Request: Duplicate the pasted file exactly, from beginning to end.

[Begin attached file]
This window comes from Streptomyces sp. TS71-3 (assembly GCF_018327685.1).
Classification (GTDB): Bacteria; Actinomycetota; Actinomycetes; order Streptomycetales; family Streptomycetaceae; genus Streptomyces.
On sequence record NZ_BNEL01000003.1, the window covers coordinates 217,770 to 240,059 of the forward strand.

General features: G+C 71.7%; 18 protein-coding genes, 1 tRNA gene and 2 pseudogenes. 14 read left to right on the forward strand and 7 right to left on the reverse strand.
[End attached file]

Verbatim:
This window comes from Streptomyces sp. TS71-3 (assembly GCF_018327685.1).
Classification (GTDB): Bacteria; Actinomycetota; Actinomycetes; order Streptomycetales; family Streptomycetaceae; genus Streptomyces.
On sequence record NZ_BNEL01000003.1, the window covers coordinates 217,770 to 240,059 of the forward strand.

General features: G+C 71.7%; 18 protein-coding genes, 1 tRNA gene and 2 pseudogenes. 14 read left to right on the forward strand and 7 right to left on the reverse strand.